Interview tip: You need to consider whether there is a similar scenario in the system you are responsible for, that is, a system or a module, calls to multiple systems or modules, calls to each other is very complex, maintenance is very troublesome. However, this call does not need to be called directly synchronously to the interface, and it is also possible to use MQ to decouple it asynchronously. You need to consider whether you can use MQ to decouple the system in your project. Show this in your resume, using MQ for decoupling.


In another scenario, system A receives A request, and needs to write data to its own local library and BCD libraries. The local library needs to be written in 3ms, while the BCD system needs to write data to 300ms, 450ms, and 200ms respectively. The total delay of the final request is 3 + 300 + 450 + 200 = 953ms, which is close to 1s. The user feels that something is going on. The user initiates a request through the browser and waits for a second, which is almost unacceptable.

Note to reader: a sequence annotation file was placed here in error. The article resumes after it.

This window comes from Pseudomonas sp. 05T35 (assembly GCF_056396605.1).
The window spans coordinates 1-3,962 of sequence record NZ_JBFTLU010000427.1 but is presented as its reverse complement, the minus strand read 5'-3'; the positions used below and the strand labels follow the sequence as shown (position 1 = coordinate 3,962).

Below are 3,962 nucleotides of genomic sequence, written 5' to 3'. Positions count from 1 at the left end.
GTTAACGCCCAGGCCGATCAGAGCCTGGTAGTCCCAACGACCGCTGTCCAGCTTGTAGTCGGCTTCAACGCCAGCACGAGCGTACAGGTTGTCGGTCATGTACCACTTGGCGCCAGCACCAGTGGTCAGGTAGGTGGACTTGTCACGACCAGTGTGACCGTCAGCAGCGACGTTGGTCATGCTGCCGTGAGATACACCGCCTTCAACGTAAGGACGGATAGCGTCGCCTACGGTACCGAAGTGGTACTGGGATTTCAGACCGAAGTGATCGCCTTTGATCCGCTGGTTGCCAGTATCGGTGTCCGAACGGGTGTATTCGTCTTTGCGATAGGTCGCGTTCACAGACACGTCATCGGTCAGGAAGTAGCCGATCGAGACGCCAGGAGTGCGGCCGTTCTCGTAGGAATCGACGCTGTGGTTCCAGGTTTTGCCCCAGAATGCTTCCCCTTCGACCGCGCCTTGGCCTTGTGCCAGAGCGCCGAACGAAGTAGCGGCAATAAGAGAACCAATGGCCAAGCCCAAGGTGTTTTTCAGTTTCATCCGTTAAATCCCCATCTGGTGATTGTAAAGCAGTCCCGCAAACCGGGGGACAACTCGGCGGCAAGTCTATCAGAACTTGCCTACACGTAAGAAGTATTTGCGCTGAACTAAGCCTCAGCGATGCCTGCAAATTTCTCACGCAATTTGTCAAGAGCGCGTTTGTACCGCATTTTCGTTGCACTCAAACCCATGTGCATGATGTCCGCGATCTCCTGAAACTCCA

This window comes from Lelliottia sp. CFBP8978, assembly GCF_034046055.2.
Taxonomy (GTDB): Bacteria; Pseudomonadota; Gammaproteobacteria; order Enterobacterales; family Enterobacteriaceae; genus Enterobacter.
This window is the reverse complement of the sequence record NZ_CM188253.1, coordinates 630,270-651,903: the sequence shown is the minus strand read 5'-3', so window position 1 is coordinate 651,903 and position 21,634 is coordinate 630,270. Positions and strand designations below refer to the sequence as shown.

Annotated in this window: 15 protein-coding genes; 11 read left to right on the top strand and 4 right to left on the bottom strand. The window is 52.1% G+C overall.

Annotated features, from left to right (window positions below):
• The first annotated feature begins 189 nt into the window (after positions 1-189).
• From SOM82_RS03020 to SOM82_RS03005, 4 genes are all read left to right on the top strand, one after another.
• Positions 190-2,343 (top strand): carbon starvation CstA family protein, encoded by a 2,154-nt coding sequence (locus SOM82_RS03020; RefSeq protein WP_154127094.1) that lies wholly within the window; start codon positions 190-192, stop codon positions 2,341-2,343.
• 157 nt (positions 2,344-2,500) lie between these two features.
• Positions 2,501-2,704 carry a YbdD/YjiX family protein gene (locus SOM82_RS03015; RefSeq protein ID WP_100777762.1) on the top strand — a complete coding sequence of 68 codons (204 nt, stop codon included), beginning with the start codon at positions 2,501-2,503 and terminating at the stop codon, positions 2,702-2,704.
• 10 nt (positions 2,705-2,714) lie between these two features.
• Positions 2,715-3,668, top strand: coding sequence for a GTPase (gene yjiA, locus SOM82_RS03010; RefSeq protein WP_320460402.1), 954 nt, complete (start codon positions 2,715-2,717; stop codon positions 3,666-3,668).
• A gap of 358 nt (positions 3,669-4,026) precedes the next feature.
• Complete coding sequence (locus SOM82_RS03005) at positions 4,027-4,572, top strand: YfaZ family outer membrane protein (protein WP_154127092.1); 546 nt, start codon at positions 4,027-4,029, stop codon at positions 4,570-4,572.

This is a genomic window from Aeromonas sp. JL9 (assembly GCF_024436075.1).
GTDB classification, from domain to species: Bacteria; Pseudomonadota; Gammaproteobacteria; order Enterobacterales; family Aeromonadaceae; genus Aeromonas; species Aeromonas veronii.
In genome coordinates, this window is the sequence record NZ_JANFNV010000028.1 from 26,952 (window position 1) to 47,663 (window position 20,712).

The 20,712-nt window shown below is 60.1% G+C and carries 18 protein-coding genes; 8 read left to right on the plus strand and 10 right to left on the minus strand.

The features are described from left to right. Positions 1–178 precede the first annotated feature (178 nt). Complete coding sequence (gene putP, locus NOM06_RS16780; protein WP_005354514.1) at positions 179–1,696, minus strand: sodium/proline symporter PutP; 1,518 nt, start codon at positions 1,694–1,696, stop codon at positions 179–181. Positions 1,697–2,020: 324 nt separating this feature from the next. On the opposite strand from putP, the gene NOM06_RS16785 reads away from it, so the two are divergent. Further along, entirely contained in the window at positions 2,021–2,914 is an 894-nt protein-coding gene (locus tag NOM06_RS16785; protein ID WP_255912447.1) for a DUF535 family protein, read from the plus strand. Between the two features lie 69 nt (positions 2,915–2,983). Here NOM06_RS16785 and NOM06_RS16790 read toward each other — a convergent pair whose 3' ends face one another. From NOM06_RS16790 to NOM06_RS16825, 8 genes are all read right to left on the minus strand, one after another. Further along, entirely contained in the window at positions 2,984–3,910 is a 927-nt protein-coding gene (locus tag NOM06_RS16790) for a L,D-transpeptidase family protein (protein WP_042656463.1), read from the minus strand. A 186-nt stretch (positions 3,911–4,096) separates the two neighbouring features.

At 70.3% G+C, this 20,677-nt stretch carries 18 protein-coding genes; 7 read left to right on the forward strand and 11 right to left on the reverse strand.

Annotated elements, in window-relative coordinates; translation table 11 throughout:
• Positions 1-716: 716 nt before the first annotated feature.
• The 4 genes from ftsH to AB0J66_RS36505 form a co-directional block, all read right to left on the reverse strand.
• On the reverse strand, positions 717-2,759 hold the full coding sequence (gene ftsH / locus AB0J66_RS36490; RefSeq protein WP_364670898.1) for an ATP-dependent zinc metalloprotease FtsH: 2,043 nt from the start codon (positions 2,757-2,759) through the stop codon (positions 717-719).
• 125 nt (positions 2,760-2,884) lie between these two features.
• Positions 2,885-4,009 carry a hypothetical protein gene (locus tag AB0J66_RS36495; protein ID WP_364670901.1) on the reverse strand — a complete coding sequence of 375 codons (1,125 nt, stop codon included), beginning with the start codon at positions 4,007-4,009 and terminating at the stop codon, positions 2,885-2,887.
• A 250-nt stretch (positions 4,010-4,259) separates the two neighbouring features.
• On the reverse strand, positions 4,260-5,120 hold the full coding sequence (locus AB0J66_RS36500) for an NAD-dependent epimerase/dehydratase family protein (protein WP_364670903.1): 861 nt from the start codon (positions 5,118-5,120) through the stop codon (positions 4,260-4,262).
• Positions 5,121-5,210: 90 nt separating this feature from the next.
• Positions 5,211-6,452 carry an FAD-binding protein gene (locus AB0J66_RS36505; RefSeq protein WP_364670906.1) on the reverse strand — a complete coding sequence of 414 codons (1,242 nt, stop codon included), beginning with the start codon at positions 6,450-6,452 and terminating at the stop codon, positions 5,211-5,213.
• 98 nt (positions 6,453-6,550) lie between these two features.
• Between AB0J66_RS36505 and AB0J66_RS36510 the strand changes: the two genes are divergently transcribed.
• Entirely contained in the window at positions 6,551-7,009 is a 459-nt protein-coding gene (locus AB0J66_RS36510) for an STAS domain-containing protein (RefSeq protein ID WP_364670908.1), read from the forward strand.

General Internet enterprises, for the user’s direct operation, the general requirement is that each request must be completed within 200 ms, almost no perception of the user.

If MQ is used, then system A continuously sends 3 messages to the MQ queue. If it takes 5ms, the total time from system A receiving A request to returning A response to the user is 3 + 5 = 8ms. For the user, it actually feels like clicking A button and returning directly after 8ms, cool! The website was done so well, so fast!